The general student body will never know the
amazing political crimes committed in its name,
but those of us involved, day after day, week after
week, month after month, will look back upon
the merry farce with wonder and-now that spring
is here - comradely amusement.
What student government at Michigan needs is
tradition, background. In order to have a respect-
ed and effective government it is first necessary to
have a stable government. A government which
changes each year, whenever some small group
becomes convinced that it sees a new mission in
life, can be nothing but a weak government. If
there is one thing we should have learned by now
it is that student government should be given a
chance to settle. The Daily hopes the new men's
council will manage to get through a respectable
number of years without someone endeavoring to
revolutionize the world.
The SOAP BOX
Letters published in this column should not be
construed as expressing the editorial opinion of The
Daily. Anonymous contributions will be disregarded.
The names of communicants will, however, be regarded
as confidential upon request. Contributors are asked to
be brief, the editor reserving the right to condense
ai letters of over 300 words.

COL LEG lATE
OBSERVER
By BUD BERNARD
We clipped this from the columns of Editor and
Publisher:
GET THAT STORY
Be accurate! was the
City Editor's favorite maxim.
So why should he have been so
Unreasonably annoyed when the sob sister,
Trying to obey his instructions,
Wrote, in perfect truth:
"Following their marriage ceremony,
Performed today in Agues Caliente,
Mr. and Mrs. Film Idol,
The former Miss Maude Lynn,
Will continue to make their home
At his house in Beverly Hills
Where they have been living
For the past year."
Stephen Leacock says that he took to teaching
because it was "the only trade that neither needed
experience or intellect." When he received his
Ph.D. he said, "The meaning of this degree is that
the recipient of instruction is examined for the
last time in his life, and is pronounced completely
full. After this no new ideas can be imparted to
him."
ORIGIN UNKNOWN, BUT WE LIKED THEM
Hearst in war, Hearst in peace,
Hearst in every news release.
Spreads his hate and desolation
To improve his circulation.
* * * *
The Oklahoma Daily O'Collegian suggests a few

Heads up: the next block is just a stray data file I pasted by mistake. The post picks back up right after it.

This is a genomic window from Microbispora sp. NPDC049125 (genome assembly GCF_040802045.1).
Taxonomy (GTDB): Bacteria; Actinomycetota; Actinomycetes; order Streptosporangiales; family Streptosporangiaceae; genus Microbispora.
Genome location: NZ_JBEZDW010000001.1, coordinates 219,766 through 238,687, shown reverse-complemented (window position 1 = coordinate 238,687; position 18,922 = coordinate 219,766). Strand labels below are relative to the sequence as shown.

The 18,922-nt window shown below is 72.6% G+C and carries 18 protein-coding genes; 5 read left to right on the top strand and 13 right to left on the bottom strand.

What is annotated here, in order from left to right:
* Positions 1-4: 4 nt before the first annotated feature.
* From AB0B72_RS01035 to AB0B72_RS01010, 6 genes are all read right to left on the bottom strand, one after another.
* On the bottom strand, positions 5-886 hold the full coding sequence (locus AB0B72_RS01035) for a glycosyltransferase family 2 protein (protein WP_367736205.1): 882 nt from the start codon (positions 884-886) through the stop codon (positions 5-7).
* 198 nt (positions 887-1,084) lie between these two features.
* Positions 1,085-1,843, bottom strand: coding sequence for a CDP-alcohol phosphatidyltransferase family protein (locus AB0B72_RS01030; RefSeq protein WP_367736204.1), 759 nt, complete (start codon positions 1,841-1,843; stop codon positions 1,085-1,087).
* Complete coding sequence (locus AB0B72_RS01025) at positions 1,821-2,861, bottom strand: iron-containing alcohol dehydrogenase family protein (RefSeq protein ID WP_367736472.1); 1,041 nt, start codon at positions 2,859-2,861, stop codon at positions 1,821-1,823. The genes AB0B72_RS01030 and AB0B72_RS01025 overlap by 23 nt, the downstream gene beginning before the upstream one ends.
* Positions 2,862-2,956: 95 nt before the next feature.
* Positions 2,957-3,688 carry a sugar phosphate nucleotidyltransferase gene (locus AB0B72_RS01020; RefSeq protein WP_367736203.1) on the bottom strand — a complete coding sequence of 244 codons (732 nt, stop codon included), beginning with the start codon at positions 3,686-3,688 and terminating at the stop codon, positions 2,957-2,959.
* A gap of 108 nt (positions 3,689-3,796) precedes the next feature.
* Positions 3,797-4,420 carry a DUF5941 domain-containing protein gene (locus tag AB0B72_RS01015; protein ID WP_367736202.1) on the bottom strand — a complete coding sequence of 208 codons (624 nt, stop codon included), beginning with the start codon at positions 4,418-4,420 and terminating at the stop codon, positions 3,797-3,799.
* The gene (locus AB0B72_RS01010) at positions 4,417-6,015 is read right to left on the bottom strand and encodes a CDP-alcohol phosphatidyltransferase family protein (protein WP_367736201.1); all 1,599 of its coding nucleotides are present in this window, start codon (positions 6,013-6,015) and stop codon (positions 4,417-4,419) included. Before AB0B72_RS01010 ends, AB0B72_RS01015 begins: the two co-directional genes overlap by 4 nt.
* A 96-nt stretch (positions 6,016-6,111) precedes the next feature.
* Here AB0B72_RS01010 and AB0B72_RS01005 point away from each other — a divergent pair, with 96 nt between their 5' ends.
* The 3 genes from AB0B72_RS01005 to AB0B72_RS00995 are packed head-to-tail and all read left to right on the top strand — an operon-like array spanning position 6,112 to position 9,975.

changes for our modern American universities.
1. Give academic freedom to students as well as
professors.
2. Cut out ruthlessly the loafers from among
the students and the faculty, even though some of
them are sons of high-priced faculty.
3. Do away with the execrable injustice of out-
grown marking systems and their regimentation of
mediocrity.
4. Build buildings, that look more like work-
shops and less like cathedrals, and put the money
into faculty salaries. Cut out the monumental
piles. The place for such is in the cemetery.
5. Take the Ph.D. degree off its pedestal. The
lure of pure intellectualism is gone, and the col-
leges may as well accept the fact.
6. Pay the faculty "big shots" what they are
worth. Keep them on the campus at any cost.
* **
A novel idea to prevent students from entering
class late was evolved by a professor at N.Y.U.
Annoyed by the interruptions of late comers, he
put a stop to their tardy arrivals by placing a large
and vicious police dog outside the classroom door
and those who arrived late were greeted by snarls
and lunges discouraging entrance.

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As Others See It

Emotionalisn

The Baldwin
Bill 0

T HE BALDWIN BILL requiring all
teachers in Michigan educational
institutions to take an oath of allegiance to the
national and state constitutions is amusing for aj
number of reasons. First, it indicates that the Leg-
islature honestly does believe there are anti-Amer-
icans teaching in Michigan educational institu-
tions. Secondly, it assumes that if there are men
on these faculties interested' in overthrowing the
United States government they will refuse to take
the oath, get fired, and go to Russia. Third, it
requires teachers to take an oath of allegiance to a
state constitution which the legislators themselves
persistently refuse to support.
Article 5, Section 4 of the state constitution
says
At the session in 1913 and each tenth year
thereafter, the Legislature shall by law rear-
range the senatorial districts and apportion
anew the representatives among the counties
and districts according to the number of in-
habitants, using as a basis for each appor-
tionment the last preceding United States
census of this state, Each apportionment so
made, and the division of any county into rep-
resentative districts by its board of supervisors,
made thereunder, shall not be altered until
the tenth year thereafter.
The State Legislature has not reapportioned .its
seats since. It should have had such a reap-
portionment in 1933. For two years it has flag-
rantly violated the constitution which it now in-
sists teachers must swear allegiance to. 'We hope
that in pointing this out to the Legislature we
are not guilty of subversive propaganda.
No American .objects to taking an oath of al-
legiance to the American constitution. It is a good
constitution. With those of England and France,
it stands as a democratic bulwark of humanity
against the desolate creeds of fascism and com-
munism. The bill, therefore, will cause no em-
barrassment to the Michigan faculty and if it is
extended to students it will cause them no em-
barrassment either... The services of this insti-
tution and those who compose its faculty to the
state are so very obvious that it is, we think, rather
annoying- but nothing more than annoying -
that the Legislature should believe such a bill desir-
able or necessary.
President Ruthven's
tatpJnhnivu _ _

To the Editor:
If the present social situation is perfect, it is
unique in human experience. As long as crime,
insecurity and poverty exist, there is a challenge to